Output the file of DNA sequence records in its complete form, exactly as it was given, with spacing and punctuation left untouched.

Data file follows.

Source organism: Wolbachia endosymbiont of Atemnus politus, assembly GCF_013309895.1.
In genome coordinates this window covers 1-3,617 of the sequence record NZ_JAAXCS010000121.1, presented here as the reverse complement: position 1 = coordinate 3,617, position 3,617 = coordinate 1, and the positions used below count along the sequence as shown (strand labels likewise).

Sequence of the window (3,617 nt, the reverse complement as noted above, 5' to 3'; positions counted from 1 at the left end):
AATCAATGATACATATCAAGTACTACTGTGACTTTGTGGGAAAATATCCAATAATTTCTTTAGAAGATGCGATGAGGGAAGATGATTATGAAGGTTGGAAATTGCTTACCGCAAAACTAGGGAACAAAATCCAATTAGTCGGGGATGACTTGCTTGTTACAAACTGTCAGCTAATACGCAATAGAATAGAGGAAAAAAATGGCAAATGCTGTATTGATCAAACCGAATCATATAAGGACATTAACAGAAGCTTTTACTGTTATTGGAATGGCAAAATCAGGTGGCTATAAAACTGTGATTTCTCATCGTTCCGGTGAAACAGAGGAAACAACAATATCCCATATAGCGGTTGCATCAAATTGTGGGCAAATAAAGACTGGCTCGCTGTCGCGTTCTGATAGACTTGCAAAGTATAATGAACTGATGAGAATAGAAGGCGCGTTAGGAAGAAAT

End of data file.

Source organism: Wolbachia endosymbiont of Atemnus politus, assembly GCF_013309895.1.
In genome coordinates this window covers 1-3,617 of the sequence record NZ_JAAXCS010000121.1, presented here as the reverse complement: position 1 = coordinate 3,617, position 3,617 = coordinate 1, and the positions used below count along the sequence as shown (strand labels likewise).

Sequence of the window (3,617 nt, the reverse complement as noted above, 5' to 3'; positions counted from 1 at the left end):
AATCAATGATACATATCAAGTACTACTGTGACTTTGTGGGAAAATATCCAATAATTTCTTTAGAAGATGCGATGAGGGAAGATGATTATGAAGGTTGGAAATTGCTTACCGCAAAACTAGGGAACAAAATCCAATTAGTCGGGGATGACTTGCTTGTTACAAACTGTCAGCTAATACGCAATAGAATAGAGGAAAAAAATGGCAAATGCTGTATTGATCAAACCGAATCATATAAGGACATTAACAGAAGCTTTTACTGTTATTGGAATGGCAAAATCAGGTGGCTATAAAACTGTGATTTCTCATCGTTCCGGTGAAACAGAGGAAACAACAATATCCCATATAGCGGTTGCATCAAATTGTGGGCAAATAAAGACTGGCTCGCTGTCGCGTTCTGATAGACTTGCAAAGTATAATGAACTGATGAGAATAGAAGGCGCGTTAGGAAGAAAT